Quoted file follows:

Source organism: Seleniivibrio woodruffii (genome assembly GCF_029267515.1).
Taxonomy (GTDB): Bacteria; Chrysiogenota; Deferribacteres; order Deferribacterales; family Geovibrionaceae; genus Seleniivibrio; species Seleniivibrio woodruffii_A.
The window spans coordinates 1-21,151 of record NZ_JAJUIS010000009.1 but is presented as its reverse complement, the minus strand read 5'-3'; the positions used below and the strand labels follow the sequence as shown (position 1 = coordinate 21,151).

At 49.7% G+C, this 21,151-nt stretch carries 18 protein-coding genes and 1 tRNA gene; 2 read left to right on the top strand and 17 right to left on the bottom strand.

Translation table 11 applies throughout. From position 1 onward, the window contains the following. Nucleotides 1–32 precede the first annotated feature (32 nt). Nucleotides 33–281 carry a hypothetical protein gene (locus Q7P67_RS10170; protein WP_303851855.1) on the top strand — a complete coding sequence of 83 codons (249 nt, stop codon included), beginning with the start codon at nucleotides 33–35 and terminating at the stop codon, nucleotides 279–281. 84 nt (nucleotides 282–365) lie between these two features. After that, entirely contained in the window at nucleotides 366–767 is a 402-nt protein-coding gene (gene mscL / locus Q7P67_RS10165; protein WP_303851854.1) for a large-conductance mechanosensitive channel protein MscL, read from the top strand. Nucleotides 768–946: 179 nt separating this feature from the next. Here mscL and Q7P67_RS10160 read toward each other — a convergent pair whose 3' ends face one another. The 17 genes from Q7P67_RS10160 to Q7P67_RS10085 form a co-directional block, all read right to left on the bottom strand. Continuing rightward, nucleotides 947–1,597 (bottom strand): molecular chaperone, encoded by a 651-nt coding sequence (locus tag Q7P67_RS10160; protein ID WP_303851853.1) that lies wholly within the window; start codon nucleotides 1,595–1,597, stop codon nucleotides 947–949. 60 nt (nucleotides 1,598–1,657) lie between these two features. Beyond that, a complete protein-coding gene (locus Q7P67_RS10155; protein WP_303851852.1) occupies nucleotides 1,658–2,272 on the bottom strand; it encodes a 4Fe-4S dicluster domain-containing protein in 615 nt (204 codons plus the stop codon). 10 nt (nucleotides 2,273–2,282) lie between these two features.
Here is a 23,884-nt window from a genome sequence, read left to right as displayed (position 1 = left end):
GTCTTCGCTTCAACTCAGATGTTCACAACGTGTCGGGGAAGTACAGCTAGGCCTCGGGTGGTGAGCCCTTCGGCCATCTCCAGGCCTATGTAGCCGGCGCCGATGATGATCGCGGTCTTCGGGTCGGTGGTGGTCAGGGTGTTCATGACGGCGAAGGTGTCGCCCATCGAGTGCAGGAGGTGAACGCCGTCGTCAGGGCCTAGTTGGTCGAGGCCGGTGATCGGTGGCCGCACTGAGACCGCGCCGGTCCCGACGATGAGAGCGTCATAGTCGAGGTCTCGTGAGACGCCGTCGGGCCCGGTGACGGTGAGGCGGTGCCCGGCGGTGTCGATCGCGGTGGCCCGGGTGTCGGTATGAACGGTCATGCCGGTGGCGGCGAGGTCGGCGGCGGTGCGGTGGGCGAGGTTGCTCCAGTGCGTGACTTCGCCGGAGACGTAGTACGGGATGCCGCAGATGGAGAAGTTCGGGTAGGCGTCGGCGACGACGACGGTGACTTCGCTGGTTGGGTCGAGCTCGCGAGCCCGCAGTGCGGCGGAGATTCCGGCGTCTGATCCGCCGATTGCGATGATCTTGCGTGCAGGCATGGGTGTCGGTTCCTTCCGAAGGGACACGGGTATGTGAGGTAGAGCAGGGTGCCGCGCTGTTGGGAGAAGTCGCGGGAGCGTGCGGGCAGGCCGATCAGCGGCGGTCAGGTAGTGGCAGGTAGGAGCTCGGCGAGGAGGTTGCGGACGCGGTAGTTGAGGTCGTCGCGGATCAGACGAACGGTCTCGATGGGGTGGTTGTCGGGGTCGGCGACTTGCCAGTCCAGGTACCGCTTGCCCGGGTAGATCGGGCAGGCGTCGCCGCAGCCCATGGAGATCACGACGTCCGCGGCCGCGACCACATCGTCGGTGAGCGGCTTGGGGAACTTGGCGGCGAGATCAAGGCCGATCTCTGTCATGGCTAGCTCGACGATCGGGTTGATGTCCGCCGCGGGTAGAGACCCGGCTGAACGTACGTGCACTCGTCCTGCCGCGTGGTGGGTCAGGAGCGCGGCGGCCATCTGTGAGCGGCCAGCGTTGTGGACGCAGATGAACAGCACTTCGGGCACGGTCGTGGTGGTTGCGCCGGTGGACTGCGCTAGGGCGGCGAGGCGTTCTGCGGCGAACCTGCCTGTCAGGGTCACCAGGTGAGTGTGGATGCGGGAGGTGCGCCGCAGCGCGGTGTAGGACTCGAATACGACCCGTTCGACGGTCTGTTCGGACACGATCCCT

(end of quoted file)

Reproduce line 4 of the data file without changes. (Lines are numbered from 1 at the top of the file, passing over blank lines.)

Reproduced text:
At 49.7% G+C, this 21,151-nt stretch carries 18 protein-coding genes and 1 tRNA gene; 2 read left to right on the top strand and 17 right to left on the bottom strand.